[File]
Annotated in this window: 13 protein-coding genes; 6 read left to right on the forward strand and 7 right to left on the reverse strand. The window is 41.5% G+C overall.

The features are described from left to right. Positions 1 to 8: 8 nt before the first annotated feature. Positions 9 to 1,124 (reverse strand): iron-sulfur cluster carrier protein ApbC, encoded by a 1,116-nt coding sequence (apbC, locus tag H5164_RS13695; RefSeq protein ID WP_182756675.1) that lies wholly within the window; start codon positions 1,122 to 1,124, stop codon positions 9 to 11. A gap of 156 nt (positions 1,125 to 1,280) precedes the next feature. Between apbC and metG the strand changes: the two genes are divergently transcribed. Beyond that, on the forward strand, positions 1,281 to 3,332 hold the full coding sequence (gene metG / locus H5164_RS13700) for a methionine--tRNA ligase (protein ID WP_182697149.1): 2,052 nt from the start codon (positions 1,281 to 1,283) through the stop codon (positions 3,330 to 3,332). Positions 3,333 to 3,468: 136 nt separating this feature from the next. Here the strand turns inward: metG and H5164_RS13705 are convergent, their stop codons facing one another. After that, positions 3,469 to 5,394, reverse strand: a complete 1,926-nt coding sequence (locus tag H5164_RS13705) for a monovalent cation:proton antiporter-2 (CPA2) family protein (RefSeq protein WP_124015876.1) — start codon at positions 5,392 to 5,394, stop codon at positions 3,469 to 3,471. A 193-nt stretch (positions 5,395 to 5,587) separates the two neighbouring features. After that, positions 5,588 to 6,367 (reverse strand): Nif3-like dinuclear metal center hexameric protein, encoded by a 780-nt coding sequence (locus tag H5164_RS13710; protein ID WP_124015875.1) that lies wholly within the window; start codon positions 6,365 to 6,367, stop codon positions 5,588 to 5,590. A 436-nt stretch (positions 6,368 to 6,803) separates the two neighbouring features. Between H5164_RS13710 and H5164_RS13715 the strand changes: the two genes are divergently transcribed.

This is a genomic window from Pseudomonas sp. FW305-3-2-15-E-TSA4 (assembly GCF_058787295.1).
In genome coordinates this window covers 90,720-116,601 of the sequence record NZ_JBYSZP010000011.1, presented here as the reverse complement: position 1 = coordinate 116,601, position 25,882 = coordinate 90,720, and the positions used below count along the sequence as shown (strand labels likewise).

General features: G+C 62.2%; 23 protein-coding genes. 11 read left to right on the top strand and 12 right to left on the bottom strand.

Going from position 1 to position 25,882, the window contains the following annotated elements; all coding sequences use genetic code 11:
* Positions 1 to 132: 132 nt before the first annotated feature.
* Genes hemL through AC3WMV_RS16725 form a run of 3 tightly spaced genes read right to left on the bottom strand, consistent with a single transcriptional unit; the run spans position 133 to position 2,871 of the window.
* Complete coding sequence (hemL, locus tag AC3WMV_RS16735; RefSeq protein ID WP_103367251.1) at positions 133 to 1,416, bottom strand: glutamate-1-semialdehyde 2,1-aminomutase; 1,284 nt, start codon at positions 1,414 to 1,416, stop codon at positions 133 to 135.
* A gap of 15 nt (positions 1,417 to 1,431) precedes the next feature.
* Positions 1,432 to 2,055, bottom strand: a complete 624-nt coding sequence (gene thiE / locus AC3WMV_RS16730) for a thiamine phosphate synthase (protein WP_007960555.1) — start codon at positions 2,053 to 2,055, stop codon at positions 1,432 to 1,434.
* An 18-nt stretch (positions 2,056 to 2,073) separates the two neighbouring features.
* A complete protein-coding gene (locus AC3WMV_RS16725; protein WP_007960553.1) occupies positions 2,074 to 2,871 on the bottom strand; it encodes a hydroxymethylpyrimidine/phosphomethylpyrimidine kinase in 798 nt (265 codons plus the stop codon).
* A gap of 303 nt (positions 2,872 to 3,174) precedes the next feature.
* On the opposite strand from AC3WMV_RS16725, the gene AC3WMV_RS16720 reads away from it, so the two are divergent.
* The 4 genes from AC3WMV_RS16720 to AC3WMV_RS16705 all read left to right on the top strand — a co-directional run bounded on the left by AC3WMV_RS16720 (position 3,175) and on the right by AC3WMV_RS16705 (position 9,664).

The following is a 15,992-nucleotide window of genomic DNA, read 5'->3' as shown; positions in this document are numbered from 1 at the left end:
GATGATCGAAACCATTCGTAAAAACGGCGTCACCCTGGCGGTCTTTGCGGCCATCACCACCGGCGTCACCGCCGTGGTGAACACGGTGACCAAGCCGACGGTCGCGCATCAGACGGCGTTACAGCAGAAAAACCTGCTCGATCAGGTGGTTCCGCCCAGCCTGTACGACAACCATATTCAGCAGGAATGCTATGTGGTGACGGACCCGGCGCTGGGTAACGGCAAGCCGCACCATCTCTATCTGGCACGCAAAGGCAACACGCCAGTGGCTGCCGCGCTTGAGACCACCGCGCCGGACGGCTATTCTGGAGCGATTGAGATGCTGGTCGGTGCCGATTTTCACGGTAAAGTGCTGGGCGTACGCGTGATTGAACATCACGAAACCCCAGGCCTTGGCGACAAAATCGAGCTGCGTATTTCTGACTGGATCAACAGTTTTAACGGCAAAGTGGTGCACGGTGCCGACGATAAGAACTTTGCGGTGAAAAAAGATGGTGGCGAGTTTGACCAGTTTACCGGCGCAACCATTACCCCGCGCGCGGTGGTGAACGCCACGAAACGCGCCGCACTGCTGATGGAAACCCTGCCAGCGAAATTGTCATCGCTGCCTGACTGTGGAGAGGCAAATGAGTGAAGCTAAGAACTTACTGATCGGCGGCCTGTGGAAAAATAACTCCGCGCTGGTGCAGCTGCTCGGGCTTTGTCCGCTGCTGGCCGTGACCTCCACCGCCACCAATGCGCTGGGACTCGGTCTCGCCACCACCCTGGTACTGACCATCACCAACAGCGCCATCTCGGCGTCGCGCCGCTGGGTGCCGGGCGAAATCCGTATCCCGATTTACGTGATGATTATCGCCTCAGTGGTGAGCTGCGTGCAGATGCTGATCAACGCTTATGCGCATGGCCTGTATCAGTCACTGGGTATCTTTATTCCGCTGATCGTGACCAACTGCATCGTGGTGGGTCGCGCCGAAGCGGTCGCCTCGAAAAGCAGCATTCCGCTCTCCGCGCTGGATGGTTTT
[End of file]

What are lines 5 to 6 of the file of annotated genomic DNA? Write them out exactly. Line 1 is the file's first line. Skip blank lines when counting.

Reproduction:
General features: G+C 62.2%; 23 protein-coding genes. 11 read left to right on the top strand and 12 right to left on the bottom strand.

Going from position 1 to position 25,882, the window contains the following annotated elements; all coding sequences use genetic code 11: